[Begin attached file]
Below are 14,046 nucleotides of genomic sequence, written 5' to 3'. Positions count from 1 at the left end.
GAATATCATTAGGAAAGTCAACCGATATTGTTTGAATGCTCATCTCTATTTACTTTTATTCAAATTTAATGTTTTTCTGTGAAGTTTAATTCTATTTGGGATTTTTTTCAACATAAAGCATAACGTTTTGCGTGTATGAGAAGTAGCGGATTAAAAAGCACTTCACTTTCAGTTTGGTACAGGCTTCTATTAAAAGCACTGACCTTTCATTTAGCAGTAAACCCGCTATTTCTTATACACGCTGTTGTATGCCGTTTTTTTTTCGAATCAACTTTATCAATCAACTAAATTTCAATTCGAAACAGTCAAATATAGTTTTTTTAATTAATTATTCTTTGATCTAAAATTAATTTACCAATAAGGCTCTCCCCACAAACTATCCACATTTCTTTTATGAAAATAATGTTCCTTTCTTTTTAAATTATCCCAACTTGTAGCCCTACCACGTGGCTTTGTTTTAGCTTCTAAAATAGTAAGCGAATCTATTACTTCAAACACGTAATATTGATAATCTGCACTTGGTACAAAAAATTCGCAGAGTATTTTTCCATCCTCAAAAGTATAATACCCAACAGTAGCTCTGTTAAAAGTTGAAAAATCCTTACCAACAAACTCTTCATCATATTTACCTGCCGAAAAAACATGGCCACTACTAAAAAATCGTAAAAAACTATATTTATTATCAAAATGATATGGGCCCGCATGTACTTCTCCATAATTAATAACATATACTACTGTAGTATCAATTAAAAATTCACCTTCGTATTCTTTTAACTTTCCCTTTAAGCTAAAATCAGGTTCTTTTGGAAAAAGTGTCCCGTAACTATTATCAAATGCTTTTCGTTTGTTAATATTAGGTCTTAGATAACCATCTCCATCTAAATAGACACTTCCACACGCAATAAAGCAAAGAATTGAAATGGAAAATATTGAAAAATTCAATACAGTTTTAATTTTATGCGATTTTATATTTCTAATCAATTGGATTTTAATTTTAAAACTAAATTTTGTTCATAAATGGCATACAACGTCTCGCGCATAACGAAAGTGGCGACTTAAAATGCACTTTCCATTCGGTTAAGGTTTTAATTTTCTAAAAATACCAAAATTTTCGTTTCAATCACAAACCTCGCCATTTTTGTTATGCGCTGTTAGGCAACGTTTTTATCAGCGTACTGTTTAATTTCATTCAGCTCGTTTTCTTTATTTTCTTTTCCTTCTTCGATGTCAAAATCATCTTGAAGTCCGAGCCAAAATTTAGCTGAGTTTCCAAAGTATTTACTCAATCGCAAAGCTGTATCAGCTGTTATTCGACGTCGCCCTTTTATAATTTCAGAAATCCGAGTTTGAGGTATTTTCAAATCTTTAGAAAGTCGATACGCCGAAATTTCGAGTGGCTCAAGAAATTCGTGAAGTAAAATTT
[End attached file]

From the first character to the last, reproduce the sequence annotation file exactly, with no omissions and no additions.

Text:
Below are 14,046 nucleotides of genomic sequence, written 5' to 3'. Positions count from 1 at the left end.
GAATATCATTAGGAAAGTCAACCGATATTGTTTGAATGCTCATCTCTATTTACTTTTATTCAAATTTAATGTTTTTCTGTGAAGTTTAATTCTATTTGGGATTTTTTTCAACATAAAGCATAACGTTTTGCGTGTATGAGAAGTAGCGGATTAAAAAGCACTTCACTTTCAGTTTGGTACAGGCTTCTATTAAAAGCACTGACCTTTCATTTAGCAGTAAACCCGCTATTTCTTATACACGCTGTTGTATGCCGTTTTTTTTTCGAATCAACTTTATCAATCAACTAAATTTCAATTCGAAACAGTCAAATATAGTTTTTTTAATTAATTATTCTTTGATCTAAAATTAATTTACCAATAAGGCTCTCCCCACAAACTATCCACATTTCTTTTATGAAAATAATGTTCCTTTCTTTTTAAATTATCCCAACTTGTAGCCCTACCACGTGGCTTTGTTTTAGCTTCTAAAATAGTAAGCGAATCTATTACTTCAAACACGTAATATTGATAATCTGCACTTGGTACAAAAAATTCGCAGAGTATTTTTCCATCCTCAAAAGTATAATACCCAACAGTAGCTCTGTTAAAAGTTGAAAAATCCTTACCAACAAACTCTTCATCATATTTACCTGCCGAAAAAACATGGCCACTACTAAAAAATCGTAAAAAACTATATTTATTATCAAAATGATATGGGCCCGCATGTACTTCTCCATAATTAATAACATATACTACTGTAGTATCAATTAAAAATTCACCTTCGTATTCTTTTAACTTTCCCTTTAAGCTAAAATCAGGTTCTTTTGGAAAAAGTGTCCCGTAACTATTATCAAATGCTTTTCGTTTGTTAATATTAGGTCTTAGATAACCATCTCCATCTAAATAGACACTTCCACACGCAATAAAGCAAAGAATTGAAATGGAAAATATTGAAAAATTCAATACAGTTTTAATTTTATGCGATTTTATATTTCTAATCAATTGGATTTTAATTTTAAAACTAAATTTTGTTCATAAATGGCATACAACGTCTCGCGCATAACGAAAGTGGCGACTTAAAATGCACTTTCCATTCGGTTAAGGTTTTAATTTTCTAAAAATACCAAAATTTTCGTTTCAATCACAAACCTCGCCATTTTTGTTATGCGCTGTTAGGCAACGTTTTTATCAGCGTACTGTTTAATTTCATTCAGCTCGTTTTCTTTATTTTCTTTTCCTTCTTCGATGTCAAAATCATCTTGAAGTCCGAGCCAAAATTTAGCTGAGTTTCCAAAGTATTTACTCAATCGCAAAGCTGTATCAGCTGTTATTCGACGTCGCCCTTTTATAATTTCAGAAATCCGAGTTTGAGGTATTTTCAAATCTTTAGAAAGTCGATACGCCGAAATTTCGAGTGGCTCAAGAAATTCGTGAAGTAAAATTT